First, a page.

It’s been a horrific half-week for the people of Boston, Massachusetts and West, Texas.
Sudden and terrible blasts have instantaneously stolen lives, inflicted burns, ripped open lacerations, and laid low longstanding structures.
Combinations of some the simplest everyday substances can result in a bomb. Preliminary reports from last night’s fertilizer plant explosion suggest that water provided the final ingredient fusing the gigantic explosion.
There are the accidental ones – such as the one in West last night, at the oil refinery in Texas City in 2005, and the Nevada PEPCON disaster in 1988.
Then there are the intentional incendiary devises too numerous to list – Monday’s Boston Marathon, Oklahoma City in 1995, the Lockerbie, Scotland Pan Am explosion in 1988, the London and Madrid subway system detonations in 2005, and countless suicide missions on international soil.
Intentional or accidental, bombs are unspeakably scary because they catch us by such surprise, give us so little time to react or retreat, and do unthinkable damage before we can count to three.
When will they ever end? Unfortunately, the intentional ones will probably never be completely eradicated. The presence of evil is just strong enough on this planet and there are just enough misguided individuals operating about that terrorists are likely to always find a way to inflict their intentional misery on their fellow humankind. A sobering thought, for sure.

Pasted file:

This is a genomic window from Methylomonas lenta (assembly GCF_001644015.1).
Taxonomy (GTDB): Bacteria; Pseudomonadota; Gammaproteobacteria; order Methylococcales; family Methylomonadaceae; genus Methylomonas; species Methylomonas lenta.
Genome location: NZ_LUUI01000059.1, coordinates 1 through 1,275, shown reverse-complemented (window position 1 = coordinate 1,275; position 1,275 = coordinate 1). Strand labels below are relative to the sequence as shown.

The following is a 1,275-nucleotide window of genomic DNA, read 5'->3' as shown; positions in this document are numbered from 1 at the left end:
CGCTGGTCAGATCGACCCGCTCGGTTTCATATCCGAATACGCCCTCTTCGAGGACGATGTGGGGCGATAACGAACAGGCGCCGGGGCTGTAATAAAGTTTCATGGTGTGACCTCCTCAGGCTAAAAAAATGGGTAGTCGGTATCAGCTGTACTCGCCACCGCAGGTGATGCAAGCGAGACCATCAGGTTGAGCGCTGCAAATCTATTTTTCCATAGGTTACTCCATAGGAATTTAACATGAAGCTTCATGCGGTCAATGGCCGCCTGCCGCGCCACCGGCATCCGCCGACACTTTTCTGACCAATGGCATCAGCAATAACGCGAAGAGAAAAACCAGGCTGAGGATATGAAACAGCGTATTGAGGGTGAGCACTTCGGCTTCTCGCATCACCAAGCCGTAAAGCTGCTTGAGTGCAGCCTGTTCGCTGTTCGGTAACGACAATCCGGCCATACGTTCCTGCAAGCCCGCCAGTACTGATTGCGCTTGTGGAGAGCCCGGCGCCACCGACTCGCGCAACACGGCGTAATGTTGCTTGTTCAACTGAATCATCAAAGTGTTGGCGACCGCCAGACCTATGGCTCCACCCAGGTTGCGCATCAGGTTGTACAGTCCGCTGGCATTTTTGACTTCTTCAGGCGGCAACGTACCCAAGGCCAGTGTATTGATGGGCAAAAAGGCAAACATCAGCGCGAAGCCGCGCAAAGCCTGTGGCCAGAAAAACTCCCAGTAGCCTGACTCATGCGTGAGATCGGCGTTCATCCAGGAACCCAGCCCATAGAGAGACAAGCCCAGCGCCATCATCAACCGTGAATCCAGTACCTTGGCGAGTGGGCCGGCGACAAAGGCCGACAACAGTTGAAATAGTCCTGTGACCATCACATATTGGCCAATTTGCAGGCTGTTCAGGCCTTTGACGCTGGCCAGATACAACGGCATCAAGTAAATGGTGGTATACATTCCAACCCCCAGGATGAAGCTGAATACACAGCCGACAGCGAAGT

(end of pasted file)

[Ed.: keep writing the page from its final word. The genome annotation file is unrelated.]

I can’t do a lot about the bombs that intentionally detonate in public places. Likewise, I’m pretty powerless to affect accidental explosions in fertilizer plants, factories, mine shafts, and refineries.
However, I have a great deal of control over the seemingly innocent ingredients in my own life which, combined carelessly together, can cause all kinds of damaging effects beyond what I ever dreamed possible. I may not be able to control the world, but with God’s help, I can learn to control my selfish self, my hurtful words, my hardheaded actions, my petulant attitudes, my sick sense of entitlement.
Let’s talk about blessings instead.
Youth choir ministry not only diffuses potential bombs in teenagers’ lives, but it teaches us all – students, directors, and adult leaders alike – how to build positive blessings out of the individual ingredients found in our lives. With glorious choral structure as music, the eternal word of God as text, the joy of community as context, and the presence of Christ at the center, bombs are transformed into blessings on a daily basis.
You are hereby cordially invited to join the mission of music-making in the name of the Prince of Peace.
Blessings to you and yours this day.